Accessibility links

Some Iraqi Objects Smashed By IS Are Copies, British Experts Say

Many of the statues and other objects destroyed in the video were plaster-cast reproductions.

Many of the statues and other objects destroyed in the video were plaster-cast reproductions.

Many, if not the majority, of the objects destroyed by Islamic State (IS) militants in a Mosul museum this week were modern plaster-cast reproductions of pieces held in other museums, British based experts told The Times of London on February 27.

Some originals of the pieces are held in other museums in Iraq or in the British Museum and other Western collections. The experts told The Times that the items that are in Western collections had been stolen during the 19th-century colonial era. One of the friezes shown being demolished in the video is a modern reproduction of an Assyrian piece whose original is in the British Museum in London, the experts said.

However, some of the objects smashed were priceless originals, including a set of huge, winged bull statues that had stood at the ancient entrance to Nineveh, the experts said. The statue depicted a 900 B.C. Assyrian protective god.

The video released by the Islamic State group on February 26 and which showed a group of militants smashing statues and other objects with sledgehammers caused outrage in Iraq and around the world. The video is thought to have been shot in the Mosul Museum and at Nergal Gate in Nineveh.

One of the militants explained that the statues depicted gods other than Allah and that they therefore had to be removed and destroyed.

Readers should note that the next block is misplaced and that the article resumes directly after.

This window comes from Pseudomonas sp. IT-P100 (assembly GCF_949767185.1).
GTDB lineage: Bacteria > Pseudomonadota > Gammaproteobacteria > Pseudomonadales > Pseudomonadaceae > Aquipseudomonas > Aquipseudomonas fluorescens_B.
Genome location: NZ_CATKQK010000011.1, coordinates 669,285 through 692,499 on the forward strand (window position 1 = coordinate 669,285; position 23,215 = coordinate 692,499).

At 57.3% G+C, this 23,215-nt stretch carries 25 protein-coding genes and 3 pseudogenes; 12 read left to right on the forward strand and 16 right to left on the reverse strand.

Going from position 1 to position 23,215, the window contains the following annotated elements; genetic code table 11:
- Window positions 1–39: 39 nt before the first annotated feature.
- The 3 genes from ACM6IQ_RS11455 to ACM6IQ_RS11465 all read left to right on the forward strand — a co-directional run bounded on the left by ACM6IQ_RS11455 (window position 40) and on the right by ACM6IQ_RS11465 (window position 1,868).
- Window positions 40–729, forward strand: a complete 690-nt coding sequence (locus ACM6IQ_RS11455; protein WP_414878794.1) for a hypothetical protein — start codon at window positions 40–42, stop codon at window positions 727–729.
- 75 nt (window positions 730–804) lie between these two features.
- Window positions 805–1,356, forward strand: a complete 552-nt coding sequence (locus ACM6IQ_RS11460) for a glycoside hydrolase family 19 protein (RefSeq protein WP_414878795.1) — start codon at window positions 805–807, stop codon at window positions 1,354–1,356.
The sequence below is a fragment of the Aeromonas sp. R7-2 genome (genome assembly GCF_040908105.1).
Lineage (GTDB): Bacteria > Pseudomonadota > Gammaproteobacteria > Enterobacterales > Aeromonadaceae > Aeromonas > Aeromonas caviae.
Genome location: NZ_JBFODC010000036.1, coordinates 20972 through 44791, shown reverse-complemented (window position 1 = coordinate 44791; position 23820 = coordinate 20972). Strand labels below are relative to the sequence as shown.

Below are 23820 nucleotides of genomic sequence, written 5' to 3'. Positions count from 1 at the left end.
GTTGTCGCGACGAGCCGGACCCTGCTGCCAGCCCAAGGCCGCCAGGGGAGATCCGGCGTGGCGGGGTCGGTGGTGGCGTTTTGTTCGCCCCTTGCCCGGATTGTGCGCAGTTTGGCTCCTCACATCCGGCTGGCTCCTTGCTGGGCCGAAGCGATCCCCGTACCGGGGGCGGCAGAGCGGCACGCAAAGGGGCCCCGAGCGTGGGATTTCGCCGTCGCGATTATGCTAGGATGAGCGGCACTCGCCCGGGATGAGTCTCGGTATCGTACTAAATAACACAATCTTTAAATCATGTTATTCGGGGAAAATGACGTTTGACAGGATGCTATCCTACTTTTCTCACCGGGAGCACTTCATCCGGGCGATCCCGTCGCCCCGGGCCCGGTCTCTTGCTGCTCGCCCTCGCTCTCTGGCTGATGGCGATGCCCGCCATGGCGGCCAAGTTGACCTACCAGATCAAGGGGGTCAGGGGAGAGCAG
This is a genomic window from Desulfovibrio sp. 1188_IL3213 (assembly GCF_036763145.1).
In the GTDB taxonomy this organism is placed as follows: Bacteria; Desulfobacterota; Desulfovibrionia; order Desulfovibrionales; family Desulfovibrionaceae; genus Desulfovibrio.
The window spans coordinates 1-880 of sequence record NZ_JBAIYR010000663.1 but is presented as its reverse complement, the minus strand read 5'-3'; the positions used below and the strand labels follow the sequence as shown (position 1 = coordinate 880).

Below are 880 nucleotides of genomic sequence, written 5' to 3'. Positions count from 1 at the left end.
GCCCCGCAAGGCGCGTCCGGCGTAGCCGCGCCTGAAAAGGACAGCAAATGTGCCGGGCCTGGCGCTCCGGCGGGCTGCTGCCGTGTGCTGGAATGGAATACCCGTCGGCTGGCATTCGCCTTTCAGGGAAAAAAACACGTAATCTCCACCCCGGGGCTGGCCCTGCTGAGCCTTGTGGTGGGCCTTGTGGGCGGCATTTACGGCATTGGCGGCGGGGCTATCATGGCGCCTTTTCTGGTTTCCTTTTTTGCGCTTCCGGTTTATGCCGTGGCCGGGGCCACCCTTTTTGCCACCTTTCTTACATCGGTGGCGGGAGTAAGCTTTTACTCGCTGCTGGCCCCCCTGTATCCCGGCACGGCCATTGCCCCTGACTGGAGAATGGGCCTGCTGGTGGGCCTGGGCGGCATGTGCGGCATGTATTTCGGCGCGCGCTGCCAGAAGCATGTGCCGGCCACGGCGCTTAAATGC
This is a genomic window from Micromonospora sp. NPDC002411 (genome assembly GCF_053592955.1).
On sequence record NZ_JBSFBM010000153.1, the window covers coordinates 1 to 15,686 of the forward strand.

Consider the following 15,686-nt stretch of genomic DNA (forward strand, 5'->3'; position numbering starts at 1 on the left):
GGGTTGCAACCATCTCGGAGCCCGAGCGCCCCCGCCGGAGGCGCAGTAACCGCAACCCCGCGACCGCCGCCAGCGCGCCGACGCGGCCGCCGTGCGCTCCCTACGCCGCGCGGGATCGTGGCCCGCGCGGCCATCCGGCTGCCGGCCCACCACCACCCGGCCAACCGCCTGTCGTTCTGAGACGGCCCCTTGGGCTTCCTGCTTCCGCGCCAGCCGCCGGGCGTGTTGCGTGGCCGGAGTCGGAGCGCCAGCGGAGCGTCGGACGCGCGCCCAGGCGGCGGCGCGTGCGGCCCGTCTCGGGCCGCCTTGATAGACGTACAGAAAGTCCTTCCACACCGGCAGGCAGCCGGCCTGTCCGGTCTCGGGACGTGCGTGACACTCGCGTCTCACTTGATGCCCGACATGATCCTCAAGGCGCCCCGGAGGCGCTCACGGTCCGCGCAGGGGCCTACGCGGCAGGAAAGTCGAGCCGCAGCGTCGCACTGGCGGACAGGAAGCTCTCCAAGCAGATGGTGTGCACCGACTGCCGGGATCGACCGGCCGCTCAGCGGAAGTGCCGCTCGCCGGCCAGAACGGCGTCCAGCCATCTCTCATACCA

"We do not care that we could have made millions of dollars," the militant said.

The Islamic State group has destroyed artifacts at hundreds of sites in Syria and Iraq. Reports this week said that the extremist group has ransacked Mosul's central library, burning more than 100,000 books and manuscripts.

Irina Bokova, the director-general of the UN's Educational, Scientific, and Cultural Organization (UNESCO) said earlier this month that the militants' actions constituted "one of the most devastating acts of destruction of library collections in human history."

Amid questions about whether the destroyed pieces were replicas or originals, The British Museum took the extraordinary step of announcing on its website that "We can confirm that none of the objects featured in this video are copies of originals at the British Museum."

"The British Museum is very concerned to see the reports that militants have destroyed items in the Mosul Museum and sculptures in the Nergal Gate Museum on the edge of Nineveh," the museum said. "We naturally deplore all such acts of vandalism and destruction of cultural heritage, and continue to monitor the situation to the best of our ability. In the absence of further information it is difficult to verify the details of those objects featured in the footage."

-- Joanna Paraszczuk

About This Blog

"Under The Black Flag" provides news, opinion, and analysis about the impact of the Islamic State (IS) extremist group in Syria, Iraq, and beyond. It focuses not only on the fight against terrorist groups in the Middle East, but also on the implications for the region and the world. The blog's primary author, James Miller, closely covered the first three years of the Arab Spring, with a focus on Syria, and is now the managing editor of The Interpreter, where he covers Russia's foreign and domestic policy and the Kremlin's wars in Syria and Ukraine. Follow him on Twitter: @Millermena


Show comments